(The New Babylon)
Directors: Grigori Kozintsev and Leonid Trauberg
Production: Sovkino Studies, Leningrad; black and white, silent; 6 reels, running time: 111 minutes. Released 1929. Re-screened with original score at London Film Festival, 1982.
Screenplay: Grigori Kozintsev and Leonid Trauberg, from an idea by P. Bliakin; photography: Andrei Moskvin and E. Mikhailov; art director: Yevgeni Enei; music: Dimitry Shostakovitch; historical consultant: A. Molok.
Cast: Elena Kuzmina (Louise Poirier); Piotr Sobolevskii (Jean the Soldier); David Gutman (Grasselin); Sophie Magarill (An Actress); Sergei Gerasimov (Lutro, a journalist); S. Gusev (Old Poirier); Janina Jeimo (Therese, a needlewoman); A. Gluchkova (Washerwoman); Evgeni Cherviakov (Soldier in National Guard); Andrei Kostrichkin (Old shop assistant); Anna Zarazhinskaia (Young girl at barricades); Vsevolod Pudovkin (Shop assistant).
The New Babylon is a metaphorical clash of glittering surfaces and deep social cynicism that marked the climax of Grigori Kozintsev and Leonid Trauberg's experimentations with the conventions of the Soviet silent cinema. Taking their thematic inspiration from the story of the Paris Commune of 1871, the two directors fashioned a highly conceptualized allegory of social strata under pressure that transcends its historical roots to form a sardonic comment on the human condition.
NEW BABYLON, the last truly silent film directed by the team of Soviet filmmakers Grigori Kozintsev and Leonid Trauberg, had an original musical score written for it by Dimitri Shostakovich. It will be shown with music performed by a live orchestra.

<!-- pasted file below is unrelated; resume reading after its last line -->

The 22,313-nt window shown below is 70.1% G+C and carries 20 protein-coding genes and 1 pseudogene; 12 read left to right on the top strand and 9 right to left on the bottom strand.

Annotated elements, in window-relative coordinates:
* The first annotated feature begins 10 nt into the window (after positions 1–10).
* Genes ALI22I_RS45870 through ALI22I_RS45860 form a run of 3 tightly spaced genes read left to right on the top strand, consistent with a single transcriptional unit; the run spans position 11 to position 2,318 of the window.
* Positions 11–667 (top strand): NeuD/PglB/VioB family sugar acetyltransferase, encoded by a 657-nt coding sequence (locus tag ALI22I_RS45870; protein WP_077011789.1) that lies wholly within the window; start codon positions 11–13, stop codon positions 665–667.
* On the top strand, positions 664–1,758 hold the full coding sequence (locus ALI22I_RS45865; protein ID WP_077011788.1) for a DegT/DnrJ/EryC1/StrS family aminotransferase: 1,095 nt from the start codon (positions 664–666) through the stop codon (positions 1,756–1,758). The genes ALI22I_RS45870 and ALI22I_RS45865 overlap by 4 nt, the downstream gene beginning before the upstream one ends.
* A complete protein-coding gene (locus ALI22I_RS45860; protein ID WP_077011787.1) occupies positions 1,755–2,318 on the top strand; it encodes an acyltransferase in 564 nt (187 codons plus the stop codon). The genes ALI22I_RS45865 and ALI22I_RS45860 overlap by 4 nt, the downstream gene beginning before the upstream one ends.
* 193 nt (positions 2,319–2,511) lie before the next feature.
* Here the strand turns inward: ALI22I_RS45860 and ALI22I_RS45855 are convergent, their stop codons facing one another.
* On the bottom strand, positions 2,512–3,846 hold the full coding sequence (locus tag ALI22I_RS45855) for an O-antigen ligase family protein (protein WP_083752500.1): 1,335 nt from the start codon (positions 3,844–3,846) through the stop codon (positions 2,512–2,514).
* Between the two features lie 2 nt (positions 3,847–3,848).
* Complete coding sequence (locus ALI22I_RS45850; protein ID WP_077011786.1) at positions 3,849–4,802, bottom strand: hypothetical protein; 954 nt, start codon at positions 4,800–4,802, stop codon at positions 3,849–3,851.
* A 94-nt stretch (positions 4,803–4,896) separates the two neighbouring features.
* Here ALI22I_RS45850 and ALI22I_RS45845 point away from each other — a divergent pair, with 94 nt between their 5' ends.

NEW BABYLON is both a historical and a revolutionary epic. It is set during the Paris Commune of 1871. Through a series of incidents, it portrays the clash between the Paris workers and the bourgeoisie. The film’s heroine is Louise. She works as a clerk in a luxury store in Paris – the New Babylon of the film’s title. As Louise becomes politicized, she joins the Communards, and ends up dying for her principles and the cause. The script was co-authored by Kozintsev and Trauberg, who then shot the film in Leningrad and Paris.
Jay Leyda, the great historian of Soviet cinema, wrote that NEW BABYLON provides “a consistently magnificent climax to the silent films of Kozintsev and Trauberg. The performances have just the right mixture of warmth and caricature, and the chiefly studio photography is irreproachable. It is a glittering film in which the glitter plays a calculated dramatic role.”
Despite being considered today the culminating achieement of the Soviet silent film era, NEW BABYLON was received with mixed reviews when it was first released. Some critics thought its expressionistic style was too intellectual. Shostakovich wrote a score that made use of French music popular at the time of the Commune. Some of this harks to the popular operetta-style of Jacques Offenbach, but the score also features a highly original arrangement of La Marseillaise. The music did not go over too well at the film’s premiere. Shostakovich’s orchestration was too sophisticated for the orchestra which performed it. Those who attended the premiere simply thought that the conductor was drunk.
Kozintsev and Trauberg are the under-appreciated geniuses of Soviet cinema. Shortly after they arrived and met in St. Petersburg, the 17-year-old Kozintsev and the 21-year-old Trauberg formed what they named the FEKS Studio – the Factory of the Eccentric Actor. This “factory” was to integrate pantomime, circus and commedia dell’arte into a new revolutionary art form. The films made by the FEKS team included “The Adventures of Oktyabrina” in 1924, “The Devil’s Wheel” in 1926, and the great adaptation of Gogol’s short story, “The Overcoat” in 1926. The films brought to the screen unforgettable character-types which Kozintsev and Trauberg found on the city streets, in what they called “bottom of the city barrel.” This expressionist realism in brilliant casting is evident in NEW BABYLON and continued throughout Kozintsev’s career up to his last film, the greatest Shakespeare adapted for film, KING LEAR. ... more